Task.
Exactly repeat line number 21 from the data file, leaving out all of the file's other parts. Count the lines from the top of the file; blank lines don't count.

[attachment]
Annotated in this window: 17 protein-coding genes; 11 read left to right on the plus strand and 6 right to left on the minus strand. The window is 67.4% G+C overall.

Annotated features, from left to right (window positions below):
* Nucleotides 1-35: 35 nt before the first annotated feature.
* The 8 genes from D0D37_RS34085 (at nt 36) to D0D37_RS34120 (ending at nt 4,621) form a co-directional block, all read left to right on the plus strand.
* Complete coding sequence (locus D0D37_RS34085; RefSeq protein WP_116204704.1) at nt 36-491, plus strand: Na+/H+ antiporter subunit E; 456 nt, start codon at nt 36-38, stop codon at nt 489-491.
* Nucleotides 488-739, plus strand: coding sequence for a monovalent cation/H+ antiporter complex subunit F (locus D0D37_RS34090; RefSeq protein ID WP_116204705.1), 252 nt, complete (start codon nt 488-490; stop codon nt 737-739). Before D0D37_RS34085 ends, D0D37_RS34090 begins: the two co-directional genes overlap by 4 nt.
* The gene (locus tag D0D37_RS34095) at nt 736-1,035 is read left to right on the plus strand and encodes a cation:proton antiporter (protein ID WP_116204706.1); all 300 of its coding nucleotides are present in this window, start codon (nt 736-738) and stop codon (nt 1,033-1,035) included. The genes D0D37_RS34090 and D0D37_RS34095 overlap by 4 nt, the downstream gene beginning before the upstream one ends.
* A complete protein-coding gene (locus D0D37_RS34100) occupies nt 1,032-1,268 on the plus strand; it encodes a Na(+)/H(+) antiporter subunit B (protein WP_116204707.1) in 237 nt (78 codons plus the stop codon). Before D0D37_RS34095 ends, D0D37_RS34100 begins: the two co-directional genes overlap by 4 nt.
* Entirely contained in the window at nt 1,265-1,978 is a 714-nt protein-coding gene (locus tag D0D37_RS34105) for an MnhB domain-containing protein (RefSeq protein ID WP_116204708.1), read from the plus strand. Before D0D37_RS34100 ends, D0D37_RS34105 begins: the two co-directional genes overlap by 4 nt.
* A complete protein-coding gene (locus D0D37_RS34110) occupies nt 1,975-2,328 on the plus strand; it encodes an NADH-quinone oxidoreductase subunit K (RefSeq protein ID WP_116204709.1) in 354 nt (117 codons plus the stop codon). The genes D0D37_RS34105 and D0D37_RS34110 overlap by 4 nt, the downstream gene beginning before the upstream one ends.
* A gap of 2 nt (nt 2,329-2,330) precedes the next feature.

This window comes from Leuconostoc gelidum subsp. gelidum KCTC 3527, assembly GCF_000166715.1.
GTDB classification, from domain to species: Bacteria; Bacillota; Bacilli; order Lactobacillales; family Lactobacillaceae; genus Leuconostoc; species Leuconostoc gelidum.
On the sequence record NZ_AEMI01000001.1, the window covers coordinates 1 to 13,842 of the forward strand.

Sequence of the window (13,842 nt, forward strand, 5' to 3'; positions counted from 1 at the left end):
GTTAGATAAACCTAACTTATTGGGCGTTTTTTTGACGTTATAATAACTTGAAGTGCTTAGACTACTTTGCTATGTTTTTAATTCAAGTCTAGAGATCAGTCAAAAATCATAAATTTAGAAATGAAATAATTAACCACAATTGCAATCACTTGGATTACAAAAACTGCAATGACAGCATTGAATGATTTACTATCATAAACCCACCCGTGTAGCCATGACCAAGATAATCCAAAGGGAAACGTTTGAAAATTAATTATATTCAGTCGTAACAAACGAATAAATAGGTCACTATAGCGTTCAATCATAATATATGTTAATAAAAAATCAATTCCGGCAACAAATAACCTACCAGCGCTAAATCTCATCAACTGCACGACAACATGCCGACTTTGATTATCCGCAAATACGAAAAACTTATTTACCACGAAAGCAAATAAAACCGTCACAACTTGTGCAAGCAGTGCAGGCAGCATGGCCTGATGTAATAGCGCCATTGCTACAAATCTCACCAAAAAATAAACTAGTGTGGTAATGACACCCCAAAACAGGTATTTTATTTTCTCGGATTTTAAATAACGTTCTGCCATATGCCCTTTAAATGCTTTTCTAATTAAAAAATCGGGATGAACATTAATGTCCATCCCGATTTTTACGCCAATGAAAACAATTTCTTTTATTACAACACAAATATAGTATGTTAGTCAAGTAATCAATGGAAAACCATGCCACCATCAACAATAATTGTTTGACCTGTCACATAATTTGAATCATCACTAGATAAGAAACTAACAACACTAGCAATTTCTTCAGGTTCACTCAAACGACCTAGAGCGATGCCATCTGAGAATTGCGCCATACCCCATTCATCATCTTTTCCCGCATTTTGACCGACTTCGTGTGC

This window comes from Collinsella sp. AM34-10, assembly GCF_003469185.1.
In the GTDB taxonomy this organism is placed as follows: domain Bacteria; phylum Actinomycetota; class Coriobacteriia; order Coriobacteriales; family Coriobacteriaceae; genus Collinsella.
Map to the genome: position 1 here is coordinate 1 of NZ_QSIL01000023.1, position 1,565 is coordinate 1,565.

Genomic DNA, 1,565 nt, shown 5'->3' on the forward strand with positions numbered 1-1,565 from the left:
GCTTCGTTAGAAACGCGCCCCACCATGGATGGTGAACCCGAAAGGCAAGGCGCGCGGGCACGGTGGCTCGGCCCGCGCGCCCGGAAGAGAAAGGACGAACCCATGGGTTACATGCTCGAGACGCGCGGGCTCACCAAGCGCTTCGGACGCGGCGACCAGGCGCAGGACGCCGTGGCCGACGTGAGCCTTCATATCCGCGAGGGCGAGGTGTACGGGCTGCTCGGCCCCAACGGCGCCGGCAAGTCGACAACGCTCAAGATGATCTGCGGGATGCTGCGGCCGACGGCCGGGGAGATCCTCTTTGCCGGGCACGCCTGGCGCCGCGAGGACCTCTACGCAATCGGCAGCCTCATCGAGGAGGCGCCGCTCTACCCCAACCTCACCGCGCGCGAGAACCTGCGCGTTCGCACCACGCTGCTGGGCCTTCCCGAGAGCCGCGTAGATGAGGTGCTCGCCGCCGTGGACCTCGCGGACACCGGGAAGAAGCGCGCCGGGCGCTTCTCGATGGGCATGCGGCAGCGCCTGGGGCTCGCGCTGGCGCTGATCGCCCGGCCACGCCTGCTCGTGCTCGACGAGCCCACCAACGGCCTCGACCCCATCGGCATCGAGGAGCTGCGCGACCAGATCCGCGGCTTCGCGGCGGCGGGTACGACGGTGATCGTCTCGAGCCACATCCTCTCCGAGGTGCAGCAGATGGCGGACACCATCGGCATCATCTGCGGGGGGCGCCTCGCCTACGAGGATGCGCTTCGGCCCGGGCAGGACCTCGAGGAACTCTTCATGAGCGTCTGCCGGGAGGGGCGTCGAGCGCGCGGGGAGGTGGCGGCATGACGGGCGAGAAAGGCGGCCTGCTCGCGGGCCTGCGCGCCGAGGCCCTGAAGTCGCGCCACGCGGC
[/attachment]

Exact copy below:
GCTTCGTTAGAAACGCGCCCCACCATGGATGGTGAACCCGAAAGGCAAGGCGCGCGGGCACGGTGGCTCGGCCCGCGCGCCCGGAAGAGAAAGGACGAACCCATGGGTTACATGCTCGAGACGCGCGGGCTCACCAAGCGCTTCGGACGCGGCGACCAGGCGCAGGACGCCGTGGCCGACGTGAGCCTTCATATCCGCGAGGGCGAGGTGTACGGGCTGCTCGGCCCCAACGGCGCCGGCAAGTCGACAACGCTCAAGATGATCTGCGGGATGCTGCGGCCGACGGCCGGGGAGATCCTCTTTGCCGGGCACGCCTGGCGCCGCGAGGACCTCTACGCAATCGGCAGCCTCATCGAGGAGGCGCCGCTCTACCCCAACCTCACCGCGCGCGAGAACCTGCGCGTTCGCACCACGCTGCTGGGCCTTCCCGAGAGCCGCGTAGATGAGGTGCTCGCCGCCGTGGACCTCGCGGACACCGGGAAGAAGCGCGCCGGGCGCTTCTCGATGGGCATGCGGCAGCGCCTGGGGCTCGCGCTGGCGCTGATCGCCCGGCCACGCCTGCTCGTGCTCGACGAGCCCACCAACGGCCTCGACCCCATCGGCATCGAGGAGCTGCGCGACCAGATCCGCGGCTTCGCGGCGGCGGGTACGACGGTGATCGTCTCGAGCCACATCCTCTCCGAGGTGCAGCAGATGGCGGACACCATCGGCATCATCTGCGGGGGGCGCCTCGCCTACGAGGATGCGCTTCGGCCCGGGCAGGACCTCGAGGAACTCTTCATGAGCGTCTGCCGGGAGGGGCGTCGAGCGCGCGGGGAGGTGGCGGCATGACGGGCGAGAAAGGCGGCCTGCTCGCGGGCCTGCGCGCCGAGGCCCTGAAGTCGCGCCACGCGGC